Do Physicians Need Umbrella Insurance?

Published October 07, 2022

As a physician, it’s safe to say you experience risk differently than most professionals. Umbrella insurance helps cover non-occupation-related liability gaps in your insurance policies.

Article Summary:

  • Umbrella insurance supplements other policies such as auto or homeowner’s insurance, helping cover any resulting liability that exceeds your coverage limits on these standard policies

  • Most of the physicians we work with start with an umbrella policy of $1 or $2 million, but as their net worth grows, it’s not unusual to see policies of $5 million or more.

  • The good news about umbrella insurance is that it is typically very inexpensive in relation to other coverage, and you can get quite a lot for a modest premium.  

What is umbrella insurance?

Umbrella insurance covers you broadly by picking up where your other policies stop. Sometimes referred to as personal liability insurance or excess liability, umbrella insurance does not stand alone. Rather, it supplements other policies such as auto or homeowner’s insurance, helping cover any resulting liability that exceeds your coverage limits on these standard policies. For example, if you need to use your homeowner’s insurance or your vehicle insurance to cover a loss or claim against your property, and that policy only covers a portion of the expense, your umbrella policy can cover the difference.

Why do physicians need umbrella insurance?

As a physician, you experience risk differently than most professionals.  You’re most likely to already have insurance against several of the most common financial pitfalls with a combination of:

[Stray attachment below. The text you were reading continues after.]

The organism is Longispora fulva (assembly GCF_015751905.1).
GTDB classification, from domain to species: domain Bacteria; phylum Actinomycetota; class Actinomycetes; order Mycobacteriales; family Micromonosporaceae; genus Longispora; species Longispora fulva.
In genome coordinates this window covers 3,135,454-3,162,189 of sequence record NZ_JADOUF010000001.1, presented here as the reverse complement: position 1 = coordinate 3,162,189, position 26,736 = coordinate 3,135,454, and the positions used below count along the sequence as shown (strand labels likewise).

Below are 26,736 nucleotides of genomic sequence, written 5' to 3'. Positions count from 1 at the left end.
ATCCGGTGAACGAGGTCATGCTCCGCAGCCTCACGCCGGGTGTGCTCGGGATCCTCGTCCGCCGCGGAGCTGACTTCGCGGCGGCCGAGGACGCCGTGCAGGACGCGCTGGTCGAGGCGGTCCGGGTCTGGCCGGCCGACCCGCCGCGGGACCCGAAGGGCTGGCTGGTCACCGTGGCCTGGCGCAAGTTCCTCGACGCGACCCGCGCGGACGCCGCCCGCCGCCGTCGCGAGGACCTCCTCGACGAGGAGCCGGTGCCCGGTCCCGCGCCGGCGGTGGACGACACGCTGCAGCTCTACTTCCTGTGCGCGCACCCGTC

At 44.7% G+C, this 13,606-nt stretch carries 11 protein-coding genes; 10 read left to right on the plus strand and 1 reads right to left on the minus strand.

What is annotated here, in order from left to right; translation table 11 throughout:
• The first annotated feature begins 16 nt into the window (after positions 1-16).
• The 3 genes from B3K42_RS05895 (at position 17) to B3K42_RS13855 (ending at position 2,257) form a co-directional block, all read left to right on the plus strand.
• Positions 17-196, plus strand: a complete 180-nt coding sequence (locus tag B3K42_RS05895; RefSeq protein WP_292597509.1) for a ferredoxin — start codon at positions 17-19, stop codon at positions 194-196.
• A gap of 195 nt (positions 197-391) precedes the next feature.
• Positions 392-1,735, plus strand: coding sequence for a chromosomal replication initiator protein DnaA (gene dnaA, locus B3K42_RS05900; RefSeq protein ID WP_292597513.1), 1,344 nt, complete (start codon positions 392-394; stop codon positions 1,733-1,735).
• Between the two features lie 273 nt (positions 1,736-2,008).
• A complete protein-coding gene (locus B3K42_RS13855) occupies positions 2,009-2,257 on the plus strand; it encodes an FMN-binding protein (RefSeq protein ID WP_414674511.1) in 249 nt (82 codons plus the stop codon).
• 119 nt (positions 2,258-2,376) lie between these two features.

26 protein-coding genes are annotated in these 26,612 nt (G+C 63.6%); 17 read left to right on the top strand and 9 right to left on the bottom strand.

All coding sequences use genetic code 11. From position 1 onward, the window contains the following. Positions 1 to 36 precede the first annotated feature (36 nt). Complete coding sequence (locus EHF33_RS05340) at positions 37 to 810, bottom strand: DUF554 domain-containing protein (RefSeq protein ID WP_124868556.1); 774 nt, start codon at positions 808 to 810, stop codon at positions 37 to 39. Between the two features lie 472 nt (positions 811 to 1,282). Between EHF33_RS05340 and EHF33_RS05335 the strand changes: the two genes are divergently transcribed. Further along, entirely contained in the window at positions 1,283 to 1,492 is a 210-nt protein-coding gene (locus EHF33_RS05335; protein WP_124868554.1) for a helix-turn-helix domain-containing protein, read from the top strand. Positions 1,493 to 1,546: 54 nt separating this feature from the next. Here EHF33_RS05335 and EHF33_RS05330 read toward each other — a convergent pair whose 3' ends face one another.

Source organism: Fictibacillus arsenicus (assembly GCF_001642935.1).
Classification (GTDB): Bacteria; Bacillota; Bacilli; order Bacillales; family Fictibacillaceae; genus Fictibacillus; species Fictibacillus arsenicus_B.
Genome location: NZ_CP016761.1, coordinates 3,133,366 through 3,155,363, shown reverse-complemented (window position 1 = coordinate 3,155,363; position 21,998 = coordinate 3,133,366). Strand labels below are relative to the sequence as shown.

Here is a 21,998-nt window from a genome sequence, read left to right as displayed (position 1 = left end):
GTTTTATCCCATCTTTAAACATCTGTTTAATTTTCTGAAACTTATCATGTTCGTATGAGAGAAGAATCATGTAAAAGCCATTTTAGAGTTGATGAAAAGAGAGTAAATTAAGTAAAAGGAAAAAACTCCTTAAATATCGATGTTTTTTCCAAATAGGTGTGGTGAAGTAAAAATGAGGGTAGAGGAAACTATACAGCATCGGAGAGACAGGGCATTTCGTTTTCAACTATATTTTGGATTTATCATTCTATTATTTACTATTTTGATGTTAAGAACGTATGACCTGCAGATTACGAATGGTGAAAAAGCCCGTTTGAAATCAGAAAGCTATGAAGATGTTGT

1. Life insurance to protect against an unexpected death and the chaos it could cause to your family  

  2. Disability insurance to cover your most valuable asset – your ability to earn a high income as a physician

  3. Health insurance to stay well

  4. Property and casualty insurance to protect your home, auto, and other possessions  

  5. Malpractice insurance to cover the risk associated with occupation-related liability

However, unlike your non-physician counterparts, you carry the additional risk of being a target with deep pockets. This can bring an added element of uncertainty, and it makes it difficult to cover all your bases.  Accordingly, umbrella liability insurance should be part of your risk management toolkit.

Aside from providing extended coverage, another advantage of umbrella coverage is that you and the insurance company’s interests are completely aligned. They don’t want to pay a benefit any more than you want to be sued. Because insurance companies don’t want to pay claims, you have essentially hired their team of attorneys to work towards your mutual best interest. Avoiding a large claim is their specialty.

What does umbrella insurance cover? 

The average umbrella policy will usually cover the following:

  1. Bodily injury liability and the cost of those damages to the injured party. It will typically cover their medical bills or expenses to treat an injury.  If the incident involves someone’s death, it may pay their funeral costs and your legal defense costs.  

  2. Property damage liability. An umbrella policy can help cover damages to someone else’s property, such as an automobile or home.  

  3. Landlord liabilities. If you own rental property, umbrella insurance can help cover certain losses at these properties.

  4. Defamation, slander, and libel among others. 

Since umbrella insurance is intended as non-occupation-related liability coverage, it won’t include things like: